Published 3/1/2003
Thomas J. Grogan, MD

It’s all about the ancillaries

The medical practice of orthopaedic surgery is fun, intellectually stimulating, and rewarding. However, developing a financially successful practice is challenging. In today’s climate of declining reimbursement, every surgeon needs to spend time developing a practice strategy to ensure financial success in the years to come.

Don’t count on reimbursements
The current favored technique of containing medical costs seems focused on reducing reimbursement rates. Indemnity insurers are giving way to managed care systems intent upon reducing contract reimbursements. The number of employer-sponsored third-party programs is dropping, while government programs such as Medicare and Medicaid—with limited budgets for physician compensation—are expanding. Uninsured and underinsured patients stress the financial fabric of every practice.

To compensate for declining reimbursements in the office and the operating room, many ortho­paedic surgeons are looking at ways to augment their take-home income with ancillary revenue. In many practices, ancillary income comprises more than half of a surgeon’s take-home, W2 salary.

Defining ancillary income
Ancillary income is money generated by the practice outside of the traditional physician–patient contact. For example, when an orthopaedic surgeon sees a patient with a fracture that needs to be fixed, the surgeon charges for his or her time using the appropriate Current Procedural Terminology (CPT®) codes and is reimbursed for that time. Ancillary income is generated by sources such as X-ray revenue, medical supplies, imaging services, use of a surgery center, or special reports.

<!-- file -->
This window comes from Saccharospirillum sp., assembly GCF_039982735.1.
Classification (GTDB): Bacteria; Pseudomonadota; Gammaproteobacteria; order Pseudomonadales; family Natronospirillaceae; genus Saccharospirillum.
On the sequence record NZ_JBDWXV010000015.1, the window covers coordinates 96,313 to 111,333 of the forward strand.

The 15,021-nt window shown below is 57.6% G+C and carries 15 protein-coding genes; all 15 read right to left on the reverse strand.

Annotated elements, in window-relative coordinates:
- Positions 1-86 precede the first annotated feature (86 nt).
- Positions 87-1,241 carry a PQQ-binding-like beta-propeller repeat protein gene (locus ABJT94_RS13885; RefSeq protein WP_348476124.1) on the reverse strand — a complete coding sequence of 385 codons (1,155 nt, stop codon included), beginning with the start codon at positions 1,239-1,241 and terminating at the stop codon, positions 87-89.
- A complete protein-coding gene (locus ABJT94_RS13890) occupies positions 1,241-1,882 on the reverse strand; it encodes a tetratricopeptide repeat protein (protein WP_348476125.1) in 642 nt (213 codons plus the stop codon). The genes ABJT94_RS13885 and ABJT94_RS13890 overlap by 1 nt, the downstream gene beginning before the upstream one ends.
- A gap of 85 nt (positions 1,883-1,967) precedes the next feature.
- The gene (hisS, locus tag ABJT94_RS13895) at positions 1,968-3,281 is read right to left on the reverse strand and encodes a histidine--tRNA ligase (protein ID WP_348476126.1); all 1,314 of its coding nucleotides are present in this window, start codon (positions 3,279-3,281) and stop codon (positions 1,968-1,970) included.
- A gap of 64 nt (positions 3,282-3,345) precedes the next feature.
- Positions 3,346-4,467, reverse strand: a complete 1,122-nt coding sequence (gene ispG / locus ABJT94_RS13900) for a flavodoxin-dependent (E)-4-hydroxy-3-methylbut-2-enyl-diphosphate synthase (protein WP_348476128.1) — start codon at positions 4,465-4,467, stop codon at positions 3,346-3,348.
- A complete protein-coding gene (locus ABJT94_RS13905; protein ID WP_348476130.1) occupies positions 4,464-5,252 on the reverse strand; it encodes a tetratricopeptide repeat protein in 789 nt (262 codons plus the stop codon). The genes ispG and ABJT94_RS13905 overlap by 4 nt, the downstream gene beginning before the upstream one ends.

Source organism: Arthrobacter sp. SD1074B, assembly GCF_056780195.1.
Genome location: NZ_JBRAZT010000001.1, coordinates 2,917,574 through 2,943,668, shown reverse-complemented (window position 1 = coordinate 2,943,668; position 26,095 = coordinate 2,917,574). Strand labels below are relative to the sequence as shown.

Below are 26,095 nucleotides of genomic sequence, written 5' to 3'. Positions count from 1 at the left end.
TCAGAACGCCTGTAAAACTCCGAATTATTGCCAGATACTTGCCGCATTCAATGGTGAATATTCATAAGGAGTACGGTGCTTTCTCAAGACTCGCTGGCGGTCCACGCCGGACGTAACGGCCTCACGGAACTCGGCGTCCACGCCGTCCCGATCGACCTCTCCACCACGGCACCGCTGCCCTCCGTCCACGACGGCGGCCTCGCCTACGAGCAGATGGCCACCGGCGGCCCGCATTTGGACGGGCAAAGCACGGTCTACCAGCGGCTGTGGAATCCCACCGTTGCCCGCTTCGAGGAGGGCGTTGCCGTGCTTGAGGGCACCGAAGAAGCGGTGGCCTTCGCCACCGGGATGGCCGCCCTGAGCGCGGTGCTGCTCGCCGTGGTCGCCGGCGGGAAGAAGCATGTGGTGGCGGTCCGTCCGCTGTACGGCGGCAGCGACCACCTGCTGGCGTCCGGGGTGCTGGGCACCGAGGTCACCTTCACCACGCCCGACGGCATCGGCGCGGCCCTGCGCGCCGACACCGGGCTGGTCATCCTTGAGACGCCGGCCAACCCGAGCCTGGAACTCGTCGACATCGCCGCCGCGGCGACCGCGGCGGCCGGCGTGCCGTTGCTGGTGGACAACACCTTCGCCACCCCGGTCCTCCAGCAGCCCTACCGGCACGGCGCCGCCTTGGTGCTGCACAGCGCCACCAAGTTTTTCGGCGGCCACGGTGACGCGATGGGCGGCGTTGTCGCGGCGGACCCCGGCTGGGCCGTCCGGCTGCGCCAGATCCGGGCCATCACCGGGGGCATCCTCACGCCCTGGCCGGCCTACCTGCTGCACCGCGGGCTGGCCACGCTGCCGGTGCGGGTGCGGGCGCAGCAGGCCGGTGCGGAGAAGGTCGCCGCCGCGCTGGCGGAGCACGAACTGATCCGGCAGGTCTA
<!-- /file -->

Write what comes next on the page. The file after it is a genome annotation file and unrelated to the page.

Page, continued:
In many practices, the ancillary income generated by X-ray revenues is a cornerstone of their financial success. In my office, the cost of producing a radiograph is 18 per­cent of the revenue generated. This means that for every $100 of revenue generated by radio­graph charges, $18 goes to pay for the machine, the technicians, rent on the space, the processor, and other associated costs. The rest ($82) goes to my bottom line.

Last year, I generated more than $300,000 in X-ray revenues. That added $246,000 to my bottom line—a huge factor in the financial success of my practice. (Read more about how I made the switch to digital X-rays in the February 2008 edition of AAOS Now)

Balancing income and expenses
Other ways that an orthopaedic surgeon can generate ancillary income include the following:

  • using practice extenders such as physician assistants or nurse practitioners
  • doing medical legal work
  • offering physical therapy services
  • selling orthopaedic appliances such as braces
  • performing in-office magnetic resonance imaging (MRI)
  • having an ownership interest in a surgery center or specialty hospital
  • providing consultant services to medical device manufacturers, insurers, and others

Although each of these sources of income may improve the bottom line, each also has a level of entrepreneurial risk. Using physician extenders may make financial sense, but only if the income they generate is sufficient to offset the costs to the practice (salaries, benefits, and space limitations).

The key is to understand the cost/benefit equation for each potential ancillary income generator. For example, before purchasing or leasing an in-office MRI unit, the surgeon needs to know both the monthly costs associated with having the unit and the expected reimbursements generated by its use. In some situations, the marginal increase in income may not offset the risk. In California, for example, one major insurer will not pay for in-office MRI unit with a magnet size of 0.3 Tesla or less. This could make the MRI unit a very expensive paperweight.

Choose carefully
Generating ancillary income is critical for the survival of many orthopaedic practices.

Before rushing to add multiple layers of ancillary income, however, orthopaedic surgeons must examine the marginal expenses and choose that ancillary source with the greatest predictable and consistent return on investment.

Thomas J. Grogan, MD, served as co-director of the 2009 Practice Management Symposium for Orthopaedic Surgeons and is a member of the Practice Management Committee.